25 November, 2020

Just For A Lard

Thukral has attemped to follow in the footsteps of Swift and Orwell by writing a satirical allegory, and he has failed.

illustration by Jayachandran
Just For A Lard
Allegorical novels are not easy to write. This may explain why very few people write them. Offhand I can only think of two authors who have done so successfully. One was Dean Swift, who wrote Gulliver’s Travels. The other, George Orwell, produced Animal Farm and 1984. The two men inhabited different centuries. They were alike in that they both suffered much hardship and illness in their lives. This embittered Swift. The human weaknesses he raged at in the 18th century were exactly the same as those that Orwell attacked 200 years later; but Orwell was a committed liberal, and a gentler person than Swift.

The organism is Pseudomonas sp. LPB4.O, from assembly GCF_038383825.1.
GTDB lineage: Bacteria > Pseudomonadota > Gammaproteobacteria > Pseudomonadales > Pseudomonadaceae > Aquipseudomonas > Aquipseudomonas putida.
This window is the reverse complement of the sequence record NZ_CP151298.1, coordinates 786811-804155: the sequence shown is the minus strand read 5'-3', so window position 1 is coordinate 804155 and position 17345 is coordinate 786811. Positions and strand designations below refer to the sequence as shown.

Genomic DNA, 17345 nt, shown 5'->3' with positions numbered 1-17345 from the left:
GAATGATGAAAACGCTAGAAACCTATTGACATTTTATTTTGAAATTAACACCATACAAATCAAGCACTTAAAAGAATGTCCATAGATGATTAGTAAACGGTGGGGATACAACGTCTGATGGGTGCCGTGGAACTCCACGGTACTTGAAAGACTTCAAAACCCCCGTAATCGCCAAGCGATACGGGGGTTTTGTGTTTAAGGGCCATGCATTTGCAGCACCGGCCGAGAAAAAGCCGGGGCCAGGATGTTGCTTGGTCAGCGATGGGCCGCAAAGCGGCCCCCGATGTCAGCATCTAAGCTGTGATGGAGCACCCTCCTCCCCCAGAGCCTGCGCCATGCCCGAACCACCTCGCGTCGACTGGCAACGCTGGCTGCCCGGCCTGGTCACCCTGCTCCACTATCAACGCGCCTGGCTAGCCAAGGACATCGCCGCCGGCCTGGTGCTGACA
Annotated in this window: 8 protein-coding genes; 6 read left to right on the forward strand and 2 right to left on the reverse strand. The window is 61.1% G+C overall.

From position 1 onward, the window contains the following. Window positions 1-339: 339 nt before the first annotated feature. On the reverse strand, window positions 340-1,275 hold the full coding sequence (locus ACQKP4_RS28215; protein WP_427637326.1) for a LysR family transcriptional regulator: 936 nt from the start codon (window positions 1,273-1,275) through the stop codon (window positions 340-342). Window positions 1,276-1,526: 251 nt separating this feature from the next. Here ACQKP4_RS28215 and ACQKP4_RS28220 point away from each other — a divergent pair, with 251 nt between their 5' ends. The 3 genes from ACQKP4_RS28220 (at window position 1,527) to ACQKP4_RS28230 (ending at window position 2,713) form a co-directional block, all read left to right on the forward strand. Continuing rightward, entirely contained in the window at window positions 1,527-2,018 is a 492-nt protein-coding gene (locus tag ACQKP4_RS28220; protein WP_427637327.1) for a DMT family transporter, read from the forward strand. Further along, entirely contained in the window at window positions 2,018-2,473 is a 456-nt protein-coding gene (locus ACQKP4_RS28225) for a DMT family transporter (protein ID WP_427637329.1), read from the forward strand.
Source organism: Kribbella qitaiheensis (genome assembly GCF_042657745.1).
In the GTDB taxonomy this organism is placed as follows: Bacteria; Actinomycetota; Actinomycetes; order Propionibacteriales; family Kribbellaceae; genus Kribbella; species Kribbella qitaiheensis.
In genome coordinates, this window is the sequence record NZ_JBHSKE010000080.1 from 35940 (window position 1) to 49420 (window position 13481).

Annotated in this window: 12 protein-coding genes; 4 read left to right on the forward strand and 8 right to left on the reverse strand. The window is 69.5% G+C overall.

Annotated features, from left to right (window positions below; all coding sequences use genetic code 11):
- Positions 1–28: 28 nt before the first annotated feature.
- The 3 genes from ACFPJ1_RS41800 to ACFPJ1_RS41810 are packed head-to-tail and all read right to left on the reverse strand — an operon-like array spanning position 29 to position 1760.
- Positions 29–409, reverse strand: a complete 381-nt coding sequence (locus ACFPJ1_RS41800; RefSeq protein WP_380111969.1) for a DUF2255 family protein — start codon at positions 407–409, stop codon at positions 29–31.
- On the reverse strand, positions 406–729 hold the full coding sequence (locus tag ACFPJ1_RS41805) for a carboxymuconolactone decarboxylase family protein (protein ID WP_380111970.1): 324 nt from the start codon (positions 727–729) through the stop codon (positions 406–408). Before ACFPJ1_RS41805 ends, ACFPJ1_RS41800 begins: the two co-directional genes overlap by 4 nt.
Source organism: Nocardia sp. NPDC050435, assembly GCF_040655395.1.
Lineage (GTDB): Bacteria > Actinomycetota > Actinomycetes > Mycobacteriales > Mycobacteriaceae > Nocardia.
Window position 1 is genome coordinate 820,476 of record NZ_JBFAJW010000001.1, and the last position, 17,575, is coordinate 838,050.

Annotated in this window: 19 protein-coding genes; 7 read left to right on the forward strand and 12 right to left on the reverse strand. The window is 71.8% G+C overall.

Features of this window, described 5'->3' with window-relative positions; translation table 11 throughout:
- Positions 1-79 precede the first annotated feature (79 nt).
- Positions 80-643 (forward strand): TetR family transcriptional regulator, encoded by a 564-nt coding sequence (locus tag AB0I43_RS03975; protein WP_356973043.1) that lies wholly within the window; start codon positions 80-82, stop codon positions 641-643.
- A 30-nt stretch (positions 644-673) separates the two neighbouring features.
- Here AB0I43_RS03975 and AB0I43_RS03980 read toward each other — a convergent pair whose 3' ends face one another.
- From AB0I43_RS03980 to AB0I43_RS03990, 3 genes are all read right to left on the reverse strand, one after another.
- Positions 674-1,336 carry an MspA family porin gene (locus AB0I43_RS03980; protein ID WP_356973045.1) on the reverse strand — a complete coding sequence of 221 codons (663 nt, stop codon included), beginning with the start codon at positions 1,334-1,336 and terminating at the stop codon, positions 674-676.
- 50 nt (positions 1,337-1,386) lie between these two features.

The Chronicler’s Daughter is a first novel. Its author, Kishore Thukral, is 40 years old, and an investment consultant. As a profession, this would have equally repelled Swift and Orwell. Thukral has attempted to follow in their footsteps by writing a satirical allegory, and he has failed. This kind of book, to be at all successful, requires a light, deft touch and a style that contains what is now called black humour. This, in the two masters,...



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